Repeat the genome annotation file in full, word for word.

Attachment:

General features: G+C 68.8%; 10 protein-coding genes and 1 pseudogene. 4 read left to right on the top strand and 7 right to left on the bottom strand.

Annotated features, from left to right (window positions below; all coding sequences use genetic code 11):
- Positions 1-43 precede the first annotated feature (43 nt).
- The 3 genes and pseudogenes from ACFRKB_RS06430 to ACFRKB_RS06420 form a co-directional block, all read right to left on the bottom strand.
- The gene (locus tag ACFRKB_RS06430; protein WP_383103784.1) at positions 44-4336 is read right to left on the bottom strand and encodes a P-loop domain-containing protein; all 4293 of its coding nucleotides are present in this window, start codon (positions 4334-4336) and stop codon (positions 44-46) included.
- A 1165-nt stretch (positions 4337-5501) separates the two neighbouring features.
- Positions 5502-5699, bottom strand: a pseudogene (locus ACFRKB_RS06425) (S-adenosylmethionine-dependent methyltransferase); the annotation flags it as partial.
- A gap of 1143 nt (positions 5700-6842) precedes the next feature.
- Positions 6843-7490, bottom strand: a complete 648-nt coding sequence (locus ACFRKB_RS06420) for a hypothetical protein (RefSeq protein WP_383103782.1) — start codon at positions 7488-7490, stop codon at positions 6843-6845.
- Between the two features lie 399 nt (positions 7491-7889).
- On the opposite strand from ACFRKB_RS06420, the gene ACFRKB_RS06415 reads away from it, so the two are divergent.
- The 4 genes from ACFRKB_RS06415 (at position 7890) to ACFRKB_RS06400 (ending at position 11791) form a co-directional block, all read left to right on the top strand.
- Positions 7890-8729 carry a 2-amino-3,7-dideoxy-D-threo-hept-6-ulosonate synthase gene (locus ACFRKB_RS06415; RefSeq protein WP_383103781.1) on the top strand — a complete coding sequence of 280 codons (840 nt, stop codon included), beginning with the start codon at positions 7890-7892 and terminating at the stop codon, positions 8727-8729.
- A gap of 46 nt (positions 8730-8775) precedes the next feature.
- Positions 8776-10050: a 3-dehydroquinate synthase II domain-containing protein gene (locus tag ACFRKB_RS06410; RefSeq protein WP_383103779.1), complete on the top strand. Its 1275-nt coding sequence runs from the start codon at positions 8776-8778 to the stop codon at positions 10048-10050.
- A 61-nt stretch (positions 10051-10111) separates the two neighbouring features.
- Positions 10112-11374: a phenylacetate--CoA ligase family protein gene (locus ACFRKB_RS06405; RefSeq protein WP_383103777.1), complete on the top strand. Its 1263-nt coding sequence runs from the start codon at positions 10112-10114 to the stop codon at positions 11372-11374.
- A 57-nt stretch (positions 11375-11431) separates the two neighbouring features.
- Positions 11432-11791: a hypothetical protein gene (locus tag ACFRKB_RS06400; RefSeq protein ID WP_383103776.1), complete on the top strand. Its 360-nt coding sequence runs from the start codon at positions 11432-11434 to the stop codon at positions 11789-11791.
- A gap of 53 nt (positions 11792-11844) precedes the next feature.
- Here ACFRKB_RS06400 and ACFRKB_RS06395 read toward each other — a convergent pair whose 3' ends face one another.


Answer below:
General features: G+C 68.8%; 10 protein-coding genes and 1 pseudogene. 4 read left to right on the top strand and 7 right to left on the bottom strand.

Annotated features, from left to right (window positions below; all coding sequences use genetic code 11):
- Positions 1-43 precede the first annotated feature (43 nt).
- The 3 genes and pseudogenes from ACFRKB_RS06430 to ACFRKB_RS06420 form a co-directional block, all read right to left on the bottom strand.
- The gene (locus tag ACFRKB_RS06430; protein WP_383103784.1) at positions 44-4336 is read right to left on the bottom strand and encodes a P-loop domain-containing protein; all 4293 of its coding nucleotides are present in this window, start codon (positions 4334-4336) and stop codon (positions 44-46) included.
- A 1165-nt stretch (positions 4337-5501) separates the two neighbouring features.
- Positions 5502-5699, bottom strand: a pseudogene (locus ACFRKB_RS06425) (S-adenosylmethionine-dependent methyltransferase); the annotation flags it as partial.
- A gap of 1143 nt (positions 5700-6842) precedes the next feature.
- Positions 6843-7490, bottom strand: a complete 648-nt coding sequence (locus ACFRKB_RS06420) for a hypothetical protein (RefSeq protein WP_383103782.1) — start codon at positions 7488-7490, stop codon at positions 6843-6845.
- Between the two features lie 399 nt (positions 7491-7889).
- On the opposite strand from ACFRKB_RS06420, the gene ACFRKB_RS06415 reads away from it, so the two are divergent.
- The 4 genes from ACFRKB_RS06415 (at position 7890) to ACFRKB_RS06400 (ending at position 11791) form a co-directional block, all read left to right on the top strand.
- Positions 7890-8729 carry a 2-amino-3,7-dideoxy-D-threo-hept-6-ulosonate synthase gene (locus ACFRKB_RS06415; RefSeq protein WP_383103781.1) on the top strand — a complete coding sequence of 280 codons (840 nt, stop codon included), beginning with the start codon at positions 7890-7892 and terminating at the stop codon, positions 8727-8729.
- A gap of 46 nt (positions 8730-8775) precedes the next feature.
- Positions 8776-10050: a 3-dehydroquinate synthase II domain-containing protein gene (locus tag ACFRKB_RS06410; RefSeq protein WP_383103779.1), complete on the top strand. Its 1275-nt coding sequence runs from the start codon at positions 8776-8778 to the stop codon at positions 10048-10050.
- A 61-nt stretch (positions 10051-10111) separates the two neighbouring features.
- Positions 10112-11374: a phenylacetate--CoA ligase family protein gene (locus ACFRKB_RS06405; RefSeq protein WP_383103777.1), complete on the top strand. Its 1263-nt coding sequence runs from the start codon at positions 10112-10114 to the stop codon at positions 11372-11374.
- A 57-nt stretch (positions 11375-11431) separates the two neighbouring features.
- Positions 11432-11791: a hypothetical protein gene (locus tag ACFRKB_RS06400; RefSeq protein ID WP_383103776.1), complete on the top strand. Its 360-nt coding sequence runs from the start codon at positions 11432-11434 to the stop codon at positions 11789-11791.
- A gap of 53 nt (positions 11792-11844) precedes the next feature.
- Here ACFRKB_RS06400 and ACFRKB_RS06395 read toward each other — a convergent pair whose 3' ends face one another.